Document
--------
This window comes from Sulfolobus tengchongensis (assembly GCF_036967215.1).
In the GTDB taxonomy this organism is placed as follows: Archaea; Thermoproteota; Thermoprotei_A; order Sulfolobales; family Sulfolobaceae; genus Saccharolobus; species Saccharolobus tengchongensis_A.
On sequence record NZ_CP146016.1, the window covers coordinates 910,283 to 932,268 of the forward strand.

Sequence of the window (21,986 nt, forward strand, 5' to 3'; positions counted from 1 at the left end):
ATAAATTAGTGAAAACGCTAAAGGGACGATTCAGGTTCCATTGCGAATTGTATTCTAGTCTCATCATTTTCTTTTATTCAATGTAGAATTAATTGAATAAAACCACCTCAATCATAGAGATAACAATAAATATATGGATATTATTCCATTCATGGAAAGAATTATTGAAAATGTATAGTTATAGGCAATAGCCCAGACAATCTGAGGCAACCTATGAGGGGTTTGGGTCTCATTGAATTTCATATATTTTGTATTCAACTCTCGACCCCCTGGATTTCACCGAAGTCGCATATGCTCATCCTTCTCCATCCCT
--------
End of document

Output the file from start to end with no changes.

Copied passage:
This window comes from Sulfolobus tengchongensis (assembly GCF_036967215.1).
In the GTDB taxonomy this organism is placed as follows: Archaea; Thermoproteota; Thermoprotei_A; order Sulfolobales; family Sulfolobaceae; genus Saccharolobus; species Saccharolobus tengchongensis_A.
On sequence record NZ_CP146016.1, the window covers coordinates 910,283 to 932,268 of the forward strand.

Sequence of the window (21,986 nt, forward strand, 5' to 3'; positions counted from 1 at the left end):
ATAAATTAGTGAAAACGCTAAAGGGACGATTCAGGTTCCATTGCGAATTGTATTCTAGTCTCATCATTTTCTTTTATTCAATGTAGAATTAATTGAATAAAACCACCTCAATCATAGAGATAACAATAAATATATGGATATTATTCCATTCATGGAAAGAATTATTGAAAATGTATAGTTATAGGCAATAGCCCAGACAATCTGAGGCAACCTATGAGGGGTTTGGGTCTCATTGAATTTCATATATTTTGTATTCAACTCTCGACCCCCTGGATTTCACCGAAGTCGCATATGCTCATCCTTCTCCATCCCT